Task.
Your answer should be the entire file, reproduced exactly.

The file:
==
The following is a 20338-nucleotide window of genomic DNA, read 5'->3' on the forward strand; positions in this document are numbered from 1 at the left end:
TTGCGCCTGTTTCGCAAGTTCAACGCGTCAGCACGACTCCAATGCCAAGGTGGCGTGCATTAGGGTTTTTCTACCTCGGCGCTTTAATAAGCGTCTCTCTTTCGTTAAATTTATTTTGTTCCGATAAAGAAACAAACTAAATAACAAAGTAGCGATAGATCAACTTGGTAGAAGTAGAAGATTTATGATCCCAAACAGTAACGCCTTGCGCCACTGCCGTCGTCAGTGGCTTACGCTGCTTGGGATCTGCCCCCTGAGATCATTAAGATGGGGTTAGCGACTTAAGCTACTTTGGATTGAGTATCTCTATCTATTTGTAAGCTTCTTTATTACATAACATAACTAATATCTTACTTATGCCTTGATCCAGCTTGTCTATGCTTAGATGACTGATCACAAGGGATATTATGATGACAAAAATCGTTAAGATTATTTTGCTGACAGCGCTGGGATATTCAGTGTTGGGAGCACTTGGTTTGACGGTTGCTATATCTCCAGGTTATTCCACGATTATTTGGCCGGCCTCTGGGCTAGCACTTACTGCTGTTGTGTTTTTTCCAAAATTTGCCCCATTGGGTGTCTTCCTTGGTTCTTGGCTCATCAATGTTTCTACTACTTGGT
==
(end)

The following is a 20338-nucleotide window of genomic DNA, read 5'->3' on the forward strand; positions in this document are numbered from 1 at the left end:
TTGCGCCTGTTTCGCAAGTTCAACGCGTCAGCACGACTCCAATGCCAAGGTGGCGTGCATTAGGGTTTTTCTACCTCGGCGCTTTAATAAGCGTCTCTCTTTCGTTAAATTTATTTTGTTCCGATAAAGAAACAAACTAAATAACAAAGTAGCGATAGATCAACTTGGTAGAAGTAGAAGATTTATGATCCCAAACAGTAACGCCTTGCGCCACTGCCGTCGTCAGTGGCTTACGCTGCTTGGGATCTGCCCCCTGAGATCATTAAGATGGGGTTAGCGACTTAAGCTACTTTGGATTGAGTATCTCTATCTATTTGTAAGCTTCTTTATTACATAACATAACTAATATCTTACTTATGCCTTGATCCAGCTTGTCTATGCTTAGATGACTGATCACAAGGGATATTATGATGACAAAAATCGTTAAGATTATTTTGCTGACAGCGCTGGGATATTCAGTGTTGGGAGCACTTGGTTTGACGGTTGCTATATCTCCAGGTTATTCCACGATTATTTGGCCGGCCTCTGGGCTAGCACTTACTGCTGTTGTGTTTTTTCCAAAATTTGCCCCATTGGGTGTCTTCCTTGGTTCTTGGCTCATCAATGTTTCTACTACTTGGT